Here in Raleigh, we have seen more frequent and stronger storms, like hurricanes, which bring heavy winds and rains even to inland areas. We are experiencing more extremely hot summer days (above 90 degrees F) and more warm (above 75 degrees F) summer nights.
These effects might not seem very extreme to us in the US Southeast. Summers are hot here; they always have been. But over time, these increasing temperatures, rains and storms put pressure on our infrastructure, economy and human health.
The years from 2010-2020 were the warmest on record for North Carolina. If human beings cannot escape hot days, they can suffer from heat exhaustion or heat stroke. This is most likely to affect people who cannot afford air conditioning, or those who work outside. Heavy rains and strong storms can damage roads, homes and other buildings. This damage is expensive to repair, and often have a worse effect on people living in substandard housing and people without insurance.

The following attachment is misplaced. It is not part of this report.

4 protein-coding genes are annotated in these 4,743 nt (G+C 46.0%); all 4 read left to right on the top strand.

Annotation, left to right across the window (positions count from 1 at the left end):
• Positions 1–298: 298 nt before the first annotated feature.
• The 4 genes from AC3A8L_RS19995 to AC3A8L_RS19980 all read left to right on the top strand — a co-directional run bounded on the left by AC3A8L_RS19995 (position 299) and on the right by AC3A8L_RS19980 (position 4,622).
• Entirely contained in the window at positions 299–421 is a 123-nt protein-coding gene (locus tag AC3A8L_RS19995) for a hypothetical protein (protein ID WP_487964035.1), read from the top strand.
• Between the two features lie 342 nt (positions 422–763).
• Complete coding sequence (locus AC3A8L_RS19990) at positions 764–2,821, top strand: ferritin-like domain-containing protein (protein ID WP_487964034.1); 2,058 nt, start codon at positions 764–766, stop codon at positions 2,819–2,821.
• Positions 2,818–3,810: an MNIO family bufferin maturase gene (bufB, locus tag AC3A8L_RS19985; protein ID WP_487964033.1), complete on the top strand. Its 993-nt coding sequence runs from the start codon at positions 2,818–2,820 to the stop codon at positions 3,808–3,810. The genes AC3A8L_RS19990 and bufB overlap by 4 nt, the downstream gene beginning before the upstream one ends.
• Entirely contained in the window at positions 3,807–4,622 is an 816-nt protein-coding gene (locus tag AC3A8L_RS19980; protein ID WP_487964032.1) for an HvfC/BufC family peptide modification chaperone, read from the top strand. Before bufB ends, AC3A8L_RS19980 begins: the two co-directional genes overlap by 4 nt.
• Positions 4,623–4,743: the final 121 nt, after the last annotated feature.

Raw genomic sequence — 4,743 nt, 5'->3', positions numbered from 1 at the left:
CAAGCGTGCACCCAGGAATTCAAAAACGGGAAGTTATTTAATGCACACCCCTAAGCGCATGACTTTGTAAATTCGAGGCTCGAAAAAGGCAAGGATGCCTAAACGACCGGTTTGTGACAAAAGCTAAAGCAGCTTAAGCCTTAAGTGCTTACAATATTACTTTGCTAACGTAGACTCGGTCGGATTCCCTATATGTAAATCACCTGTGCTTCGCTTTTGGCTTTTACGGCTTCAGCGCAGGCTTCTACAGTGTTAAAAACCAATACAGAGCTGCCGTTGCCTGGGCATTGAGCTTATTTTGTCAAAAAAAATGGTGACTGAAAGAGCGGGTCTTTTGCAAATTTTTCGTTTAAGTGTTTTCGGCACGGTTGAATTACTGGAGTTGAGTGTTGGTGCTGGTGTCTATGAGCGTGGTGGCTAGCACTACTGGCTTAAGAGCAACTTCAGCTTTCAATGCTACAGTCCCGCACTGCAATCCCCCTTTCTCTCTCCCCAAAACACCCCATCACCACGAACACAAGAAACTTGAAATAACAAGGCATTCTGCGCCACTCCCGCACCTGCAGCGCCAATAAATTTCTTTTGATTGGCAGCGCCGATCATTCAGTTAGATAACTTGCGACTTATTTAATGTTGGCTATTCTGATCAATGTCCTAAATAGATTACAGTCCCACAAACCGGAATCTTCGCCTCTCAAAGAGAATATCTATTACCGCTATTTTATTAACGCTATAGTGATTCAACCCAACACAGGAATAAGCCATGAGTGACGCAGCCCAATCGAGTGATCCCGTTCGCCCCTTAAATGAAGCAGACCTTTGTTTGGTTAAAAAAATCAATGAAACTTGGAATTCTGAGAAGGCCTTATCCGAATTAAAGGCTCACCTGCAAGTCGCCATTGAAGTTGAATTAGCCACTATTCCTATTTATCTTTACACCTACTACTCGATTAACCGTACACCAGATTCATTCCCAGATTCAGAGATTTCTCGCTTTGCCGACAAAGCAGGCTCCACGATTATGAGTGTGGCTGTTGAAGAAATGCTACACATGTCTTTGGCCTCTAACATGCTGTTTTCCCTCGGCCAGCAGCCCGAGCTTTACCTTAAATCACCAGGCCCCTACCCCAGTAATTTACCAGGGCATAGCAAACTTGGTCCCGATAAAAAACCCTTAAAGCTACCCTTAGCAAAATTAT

To learn more about the impacts we may experience in the Southeast, see the Fourth National Climate Assessment and the NC Climate Science Report.
But by taking action to reduce GHG emissions, and prepare for climate impacts, we can strengthen our economy with green energy jobs, contribute to equitable development in Raleigh, and improve other environmental impacts like clean air and clean water. Raleigh’s Community Climate Action Plan is aimed at building resilience in our city and ensuring equitable access to opportunities.